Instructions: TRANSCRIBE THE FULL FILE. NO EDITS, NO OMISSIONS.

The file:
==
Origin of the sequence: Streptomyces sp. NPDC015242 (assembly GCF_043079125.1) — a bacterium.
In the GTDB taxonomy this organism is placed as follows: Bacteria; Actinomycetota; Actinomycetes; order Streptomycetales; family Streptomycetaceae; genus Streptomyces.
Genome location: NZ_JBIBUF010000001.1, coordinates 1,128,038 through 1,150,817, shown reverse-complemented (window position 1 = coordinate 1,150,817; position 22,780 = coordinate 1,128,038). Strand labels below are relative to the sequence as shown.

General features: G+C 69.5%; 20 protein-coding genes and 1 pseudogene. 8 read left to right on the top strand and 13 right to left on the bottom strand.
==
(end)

Origin of the sequence: Streptomyces sp. NPDC015242 (assembly GCF_043079125.1) — a bacterium.
In the GTDB taxonomy this organism is placed as follows: Bacteria; Actinomycetota; Actinomycetes; order Streptomycetales; family Streptomycetaceae; genus Streptomyces.
Genome location: NZ_JBIBUF010000001.1, coordinates 1,128,038 through 1,150,817, shown reverse-complemented (window position 1 = coordinate 1,150,817; position 22,780 = coordinate 1,128,038). Strand labels below are relative to the sequence as shown.

General features: G+C 69.5%; 20 protein-coding genes and 1 pseudogene. 8 read left to right on the top strand and 13 right to left on the bottom strand.